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Bremer's request more personnel highlights concerns about Iraq timetable

WASHINGTON—President Bush's top envoy in Iraq has told Washington that he wants as many as 1,000 additional personnel to beef up the U.S. occupation authority amid growing concern that the effort to return Iraqi sovereignty by next summer is falling far behind schedule.

The recent request by L. Paul Bremer, which is being fiercely debated by the president's aides, underscores growing alarm in some sectors of the government that Bush's exit strategy for Iraq is in trouble.

It's been plagued by a political stalemate among Iraqis over how to choose a new government, delays in assembling an Iraqi security force, shortfalls in communication and other problems.

Under the accelerated timetable agreed to last month by Bremer's Coalition Provisional Authority and Iraqi leaders, an interim Iraqi parliament is supposed to be in place by May 31. It is to select an interim government by June 30, formally ending the U.S. occupation.

"Clearly, CPA is behind schedule on the accelerated timeline for handing over to the Iraqis," said one senior official.

"Jerry Bremer has put us on standby, warning that he is going to need 1,000 additional people. We are waiting to hear precisely what he needs," the official said.

He and others spoke on condition of anonymity because the request hasn't been made public and is the subject of intense debate, and because the administration's public posture is more optimistic.

Another top official said Defense Secretary Donald H. Rumsfeld is resisting Bremer's request, arguing that the CPA should be slimming down, not beefing up, in anticipation of the sovereignty handover.

"Rummy tells me downgrade, and I need more," a State Department official quoted Bremer as telling Secretary of State Colin Powell in recent weeks.

Bremer has asked for experts in running elections and finance, as well as people with expertise in telecommunications, this official said.

White House press officials declined to comment, referring phone calls to the Pentagon. A Pentagon spokesman didn't return a call for comment.

Senior officials said Bremer fears he doesn't have enough U.S. personnel in Iraqi government ministries and its 18 provinces, known as governates, to accomplish a smooth transfer of power.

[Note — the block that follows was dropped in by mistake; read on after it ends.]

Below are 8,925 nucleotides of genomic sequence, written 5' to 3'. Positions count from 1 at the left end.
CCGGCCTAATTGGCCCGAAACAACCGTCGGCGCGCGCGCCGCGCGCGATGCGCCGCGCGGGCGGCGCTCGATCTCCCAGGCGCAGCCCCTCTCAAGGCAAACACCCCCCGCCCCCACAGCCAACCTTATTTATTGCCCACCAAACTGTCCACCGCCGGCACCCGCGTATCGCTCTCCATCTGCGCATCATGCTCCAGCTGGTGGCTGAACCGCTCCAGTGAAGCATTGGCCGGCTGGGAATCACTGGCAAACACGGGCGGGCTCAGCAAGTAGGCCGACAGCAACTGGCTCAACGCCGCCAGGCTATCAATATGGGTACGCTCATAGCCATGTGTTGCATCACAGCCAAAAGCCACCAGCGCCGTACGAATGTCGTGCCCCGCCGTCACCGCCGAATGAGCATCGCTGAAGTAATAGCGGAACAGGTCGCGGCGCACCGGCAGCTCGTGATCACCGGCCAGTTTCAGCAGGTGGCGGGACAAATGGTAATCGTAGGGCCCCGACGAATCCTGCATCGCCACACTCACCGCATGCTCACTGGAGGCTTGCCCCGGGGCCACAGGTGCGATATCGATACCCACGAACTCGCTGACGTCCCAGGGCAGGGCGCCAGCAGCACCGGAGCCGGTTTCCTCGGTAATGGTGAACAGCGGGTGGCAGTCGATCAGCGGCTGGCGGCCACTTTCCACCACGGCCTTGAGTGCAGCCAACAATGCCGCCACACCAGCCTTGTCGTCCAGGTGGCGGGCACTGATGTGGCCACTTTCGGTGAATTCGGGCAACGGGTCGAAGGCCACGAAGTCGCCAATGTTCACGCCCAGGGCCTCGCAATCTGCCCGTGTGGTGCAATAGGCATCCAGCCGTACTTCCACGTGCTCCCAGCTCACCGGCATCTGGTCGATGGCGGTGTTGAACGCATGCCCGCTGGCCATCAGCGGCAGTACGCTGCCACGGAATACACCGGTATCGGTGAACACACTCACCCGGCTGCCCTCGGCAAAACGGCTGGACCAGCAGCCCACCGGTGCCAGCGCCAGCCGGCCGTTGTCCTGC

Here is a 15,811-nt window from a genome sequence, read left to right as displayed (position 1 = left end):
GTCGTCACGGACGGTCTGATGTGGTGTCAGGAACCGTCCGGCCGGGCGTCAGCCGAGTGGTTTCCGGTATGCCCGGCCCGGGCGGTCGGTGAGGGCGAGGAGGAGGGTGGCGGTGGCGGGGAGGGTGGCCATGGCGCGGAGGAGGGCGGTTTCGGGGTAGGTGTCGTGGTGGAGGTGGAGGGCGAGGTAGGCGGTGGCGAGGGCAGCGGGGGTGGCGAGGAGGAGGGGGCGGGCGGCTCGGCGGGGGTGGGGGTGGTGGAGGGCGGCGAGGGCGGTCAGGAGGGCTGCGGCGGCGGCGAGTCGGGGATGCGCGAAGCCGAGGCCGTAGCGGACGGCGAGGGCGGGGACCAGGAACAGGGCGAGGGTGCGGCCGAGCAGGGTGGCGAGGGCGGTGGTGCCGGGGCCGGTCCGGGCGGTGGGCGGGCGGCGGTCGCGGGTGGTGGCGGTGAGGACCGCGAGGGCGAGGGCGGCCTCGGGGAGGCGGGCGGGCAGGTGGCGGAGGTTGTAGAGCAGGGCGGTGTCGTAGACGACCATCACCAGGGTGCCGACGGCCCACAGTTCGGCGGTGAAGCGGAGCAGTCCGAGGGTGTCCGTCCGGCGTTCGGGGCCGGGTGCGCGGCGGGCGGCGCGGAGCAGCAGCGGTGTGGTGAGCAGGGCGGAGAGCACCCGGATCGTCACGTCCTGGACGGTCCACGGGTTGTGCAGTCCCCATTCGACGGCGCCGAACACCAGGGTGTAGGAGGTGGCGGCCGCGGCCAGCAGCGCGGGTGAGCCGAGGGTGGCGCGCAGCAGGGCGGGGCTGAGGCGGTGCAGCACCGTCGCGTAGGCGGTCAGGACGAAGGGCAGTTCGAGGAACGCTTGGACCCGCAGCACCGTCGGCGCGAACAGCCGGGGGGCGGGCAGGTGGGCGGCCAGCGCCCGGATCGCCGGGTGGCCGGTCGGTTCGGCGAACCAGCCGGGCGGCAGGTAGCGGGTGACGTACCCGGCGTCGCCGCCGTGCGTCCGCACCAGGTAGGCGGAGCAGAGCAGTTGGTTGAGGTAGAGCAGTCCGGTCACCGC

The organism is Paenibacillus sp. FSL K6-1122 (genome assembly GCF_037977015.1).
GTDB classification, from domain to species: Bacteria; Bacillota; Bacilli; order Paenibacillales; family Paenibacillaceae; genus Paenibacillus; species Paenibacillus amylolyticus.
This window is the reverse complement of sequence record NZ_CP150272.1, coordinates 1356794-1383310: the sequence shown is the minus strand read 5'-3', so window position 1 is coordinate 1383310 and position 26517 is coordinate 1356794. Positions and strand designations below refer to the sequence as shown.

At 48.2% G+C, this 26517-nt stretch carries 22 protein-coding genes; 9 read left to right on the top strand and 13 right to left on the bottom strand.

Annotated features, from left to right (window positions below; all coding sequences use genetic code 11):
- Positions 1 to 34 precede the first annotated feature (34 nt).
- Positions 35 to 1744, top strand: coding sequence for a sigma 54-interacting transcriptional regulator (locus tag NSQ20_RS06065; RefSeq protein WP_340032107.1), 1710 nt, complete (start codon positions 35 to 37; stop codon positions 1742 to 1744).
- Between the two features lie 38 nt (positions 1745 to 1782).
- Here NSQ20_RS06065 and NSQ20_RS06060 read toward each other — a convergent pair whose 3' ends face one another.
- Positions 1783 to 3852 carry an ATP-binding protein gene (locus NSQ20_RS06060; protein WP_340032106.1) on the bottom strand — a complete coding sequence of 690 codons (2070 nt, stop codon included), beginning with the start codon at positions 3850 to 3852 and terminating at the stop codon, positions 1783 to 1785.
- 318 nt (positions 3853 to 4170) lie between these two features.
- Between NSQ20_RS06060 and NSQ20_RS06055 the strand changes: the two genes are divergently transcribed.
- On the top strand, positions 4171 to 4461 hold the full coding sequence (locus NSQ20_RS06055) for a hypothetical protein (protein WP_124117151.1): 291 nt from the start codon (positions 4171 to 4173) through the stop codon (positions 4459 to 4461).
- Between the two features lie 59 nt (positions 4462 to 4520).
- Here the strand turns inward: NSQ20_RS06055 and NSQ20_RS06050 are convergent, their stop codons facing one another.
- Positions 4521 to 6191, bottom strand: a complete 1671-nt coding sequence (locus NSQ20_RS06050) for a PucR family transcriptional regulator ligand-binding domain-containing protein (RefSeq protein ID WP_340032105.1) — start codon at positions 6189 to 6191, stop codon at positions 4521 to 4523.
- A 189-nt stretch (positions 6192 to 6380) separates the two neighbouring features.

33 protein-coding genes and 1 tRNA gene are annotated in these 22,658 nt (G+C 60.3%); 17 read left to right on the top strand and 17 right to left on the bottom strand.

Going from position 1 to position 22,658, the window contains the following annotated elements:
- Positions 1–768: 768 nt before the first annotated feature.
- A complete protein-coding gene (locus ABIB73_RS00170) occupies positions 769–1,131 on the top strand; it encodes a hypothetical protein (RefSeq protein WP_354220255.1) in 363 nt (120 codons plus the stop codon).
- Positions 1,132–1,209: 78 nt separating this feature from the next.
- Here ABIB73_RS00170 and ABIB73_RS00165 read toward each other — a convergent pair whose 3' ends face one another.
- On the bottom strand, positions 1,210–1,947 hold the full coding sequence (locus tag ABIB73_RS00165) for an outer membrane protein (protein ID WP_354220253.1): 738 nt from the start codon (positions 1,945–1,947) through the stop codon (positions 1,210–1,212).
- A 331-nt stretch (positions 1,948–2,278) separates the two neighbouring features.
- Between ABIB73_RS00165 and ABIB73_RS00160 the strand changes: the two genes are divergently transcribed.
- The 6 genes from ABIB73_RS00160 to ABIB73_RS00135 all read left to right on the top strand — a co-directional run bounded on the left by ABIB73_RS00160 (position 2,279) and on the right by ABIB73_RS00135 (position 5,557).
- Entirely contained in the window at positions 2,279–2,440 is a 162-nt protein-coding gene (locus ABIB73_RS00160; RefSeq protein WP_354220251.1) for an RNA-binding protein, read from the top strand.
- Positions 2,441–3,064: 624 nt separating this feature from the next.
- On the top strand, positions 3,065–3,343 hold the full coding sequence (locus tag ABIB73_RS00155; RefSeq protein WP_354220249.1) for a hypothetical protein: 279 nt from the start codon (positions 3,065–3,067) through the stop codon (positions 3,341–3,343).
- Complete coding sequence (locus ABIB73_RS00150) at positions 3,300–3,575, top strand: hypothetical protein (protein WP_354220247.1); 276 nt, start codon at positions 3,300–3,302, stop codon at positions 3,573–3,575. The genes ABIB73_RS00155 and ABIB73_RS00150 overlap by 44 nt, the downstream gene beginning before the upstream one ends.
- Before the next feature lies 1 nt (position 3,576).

That transfer is key to Bush's hopes of eventually withdrawing many of the 130,000 U.S. troops in Iraq and leaving behind a stable country.

A request for 1,000 additional personnel would effectively double the size of the CPA.

Bremer and others believe additional personnel are especially needed in the governates to help organize as many as 108 caucuses that are to select members of the interim Iraqi parliament.

Bremer's plans to return power back to Iraqis have run into a major political roadblock.

The leading religious figure among Iraq's Shiite Muslim majority, Grand Ayatollah Ali Husseini al Sistani, has insisted on direct elections to choose members of the interim parliament.

Bremer and many other U.S. officials believe that Iraq isn't ready for elections because there isn't time to develop accurate voter rolls and because of the possibility of fraud or violence.

Bremer and the advisory Iraqi Governing Council are exploring compromises, such as elections in some parts of Baghdad and other cities. But some officials fear that, with the deadline looming, Sistani and others will be able to hold out and force the United States to cave.

U.S. officials, including some in the CPA, privately concede that Bremer and his aides have made three crucial errors, including failing to reach out earlier to Sistani.

The other errors are the disbanding last summer of the entire Iraqi army and failing thus far to bring the Sunnis into the political process.

A recent unclassified assessment obtained by Knight Ridder cited numerous problems with the planning for the handover, particularly with strategic communications.

The assessment questioned whether Iraqi security bodies, such as police, border enforcement and customs, could be staffed up and integrated in time for the handover.

It remains unclear where additional U.S. government personnel would come from.

The Defense and State departments have wrangled since the fall of Baghdad in April over sending personnel to Iraq.

The State Department official said Undersecretary of Defense Douglas Feith, the Pentagon's No. 3 official, is continuing to block some people on a list submitted by State for deployment to Baghdad.

Security concerns and lack of housing have slowed the fielding of U.S. diplomats and other civilian personnel to Iraq.

Another official expressed concerns over whether Bremer's request could be met.

"We don't have 1,000 people who have any experience in that part of the world," the official said.


(c) 2003, Knight Ridder/Tribune Information Services.